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| ||Getting Started: Long Exposure Astrophotography: A primer and a fully-formed, practical format for entering the world of long exposure astrophotography, Allan Hall’s Getting Started: Long Exposure astrophotography brings the rewarding pursuit of stellar imaging to your bedside table. With academic flare and his signature approachability, Hall utilizes a suite of formats to provide readers with everything they need to begin – and develop. From charts, images, purchasing guides, walkthroughs, and detailed descriptions, this Getting Started title is an in-depth resource for today’s astrophotographer at any level of their discipline. This is one of the best astrophotography books Amazon sells and covers the entire process of the art of astrophotography. |
| ||Messier Astrophotography Reference: Allan Hall’s Messier Astrophotography Reference takes the task of providing a detailed, practical, visual guide to the night sky’s Messier Objects – all 110 of them – seriously, but not without the author’s trademark approachability and goal of providing home-based astrophotographers at any experience level with the fundamental resources they need to shoot smart. This is probably the most often purchased astrophotography books for people after they learn the basics. |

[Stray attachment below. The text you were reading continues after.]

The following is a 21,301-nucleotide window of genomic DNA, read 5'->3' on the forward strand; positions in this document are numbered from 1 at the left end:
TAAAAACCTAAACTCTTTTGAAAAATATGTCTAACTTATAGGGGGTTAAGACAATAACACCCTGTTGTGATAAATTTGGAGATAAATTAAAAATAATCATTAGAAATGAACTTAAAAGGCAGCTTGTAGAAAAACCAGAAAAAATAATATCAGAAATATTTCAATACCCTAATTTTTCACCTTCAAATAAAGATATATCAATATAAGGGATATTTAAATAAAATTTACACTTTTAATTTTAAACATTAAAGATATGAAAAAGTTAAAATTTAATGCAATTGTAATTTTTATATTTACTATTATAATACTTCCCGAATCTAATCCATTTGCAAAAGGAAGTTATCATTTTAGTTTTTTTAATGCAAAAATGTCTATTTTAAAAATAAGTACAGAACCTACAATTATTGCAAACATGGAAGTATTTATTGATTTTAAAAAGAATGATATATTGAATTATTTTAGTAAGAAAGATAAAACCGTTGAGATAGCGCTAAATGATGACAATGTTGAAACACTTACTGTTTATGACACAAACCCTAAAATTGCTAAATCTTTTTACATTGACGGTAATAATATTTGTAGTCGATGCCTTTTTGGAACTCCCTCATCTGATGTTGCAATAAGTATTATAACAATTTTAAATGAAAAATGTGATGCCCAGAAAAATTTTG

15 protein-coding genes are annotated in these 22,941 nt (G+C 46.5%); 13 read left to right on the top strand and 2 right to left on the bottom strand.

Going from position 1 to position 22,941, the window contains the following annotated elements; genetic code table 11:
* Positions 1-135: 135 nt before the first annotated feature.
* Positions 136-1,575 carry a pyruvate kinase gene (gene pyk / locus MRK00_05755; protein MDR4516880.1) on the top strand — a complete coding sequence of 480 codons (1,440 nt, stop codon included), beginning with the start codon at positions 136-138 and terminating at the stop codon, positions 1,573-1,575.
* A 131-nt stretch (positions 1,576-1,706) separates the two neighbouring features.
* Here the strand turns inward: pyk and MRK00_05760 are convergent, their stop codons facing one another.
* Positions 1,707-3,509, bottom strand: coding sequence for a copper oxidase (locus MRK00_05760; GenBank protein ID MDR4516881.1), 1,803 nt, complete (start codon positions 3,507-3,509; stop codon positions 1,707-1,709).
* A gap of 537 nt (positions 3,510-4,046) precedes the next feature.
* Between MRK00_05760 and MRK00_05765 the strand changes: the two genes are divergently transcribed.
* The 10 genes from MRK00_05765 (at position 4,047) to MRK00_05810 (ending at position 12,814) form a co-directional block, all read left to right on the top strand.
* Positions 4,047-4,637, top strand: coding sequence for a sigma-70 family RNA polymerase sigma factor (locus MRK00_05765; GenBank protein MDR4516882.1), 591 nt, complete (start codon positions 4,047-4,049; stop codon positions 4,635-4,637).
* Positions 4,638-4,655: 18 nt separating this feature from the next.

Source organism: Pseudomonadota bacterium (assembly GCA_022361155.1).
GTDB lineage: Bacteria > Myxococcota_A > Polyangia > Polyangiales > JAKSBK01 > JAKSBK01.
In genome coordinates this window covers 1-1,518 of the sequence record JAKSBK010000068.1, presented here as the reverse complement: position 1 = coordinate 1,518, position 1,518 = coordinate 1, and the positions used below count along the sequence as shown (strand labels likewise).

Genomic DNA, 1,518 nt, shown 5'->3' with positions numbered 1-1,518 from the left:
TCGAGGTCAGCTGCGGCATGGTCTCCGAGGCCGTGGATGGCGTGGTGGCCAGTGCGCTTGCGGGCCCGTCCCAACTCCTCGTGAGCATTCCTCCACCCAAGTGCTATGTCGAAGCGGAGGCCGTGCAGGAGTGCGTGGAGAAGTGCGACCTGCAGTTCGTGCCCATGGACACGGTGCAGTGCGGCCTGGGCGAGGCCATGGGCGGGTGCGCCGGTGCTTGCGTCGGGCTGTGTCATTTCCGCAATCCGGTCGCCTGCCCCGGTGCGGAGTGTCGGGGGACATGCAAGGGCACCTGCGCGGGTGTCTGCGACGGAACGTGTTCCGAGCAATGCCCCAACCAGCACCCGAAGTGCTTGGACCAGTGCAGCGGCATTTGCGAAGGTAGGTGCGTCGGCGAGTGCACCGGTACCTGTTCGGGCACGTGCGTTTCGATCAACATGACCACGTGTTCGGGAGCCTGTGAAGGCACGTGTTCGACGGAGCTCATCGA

| ||Getting Started: Budget Astrophotography: Allan Hall makes learning how to photograph the night sky easy with his new book Getting Started: Budget Astrophotography. In this guide, you will learn the fundamentals of astrophotography – what it is, how it’s done, and how to do it yourself. Getting Started: Budget Astrophotography is divided into these three sections in order to provide a comprehensive overview of the basics of deep sky astrophotography. |
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How to Take Pictures of an Eclipse – Do you want to learn how to take photographs of an exciting Solar or Lunar Eclipse? Do you have the right equipment for the job? Do you want to know ALL the tips and techniques needed to make this a success? This is also an excellent book to add to your collection of astrophotography books as few of them cover this specific type of astrophotography.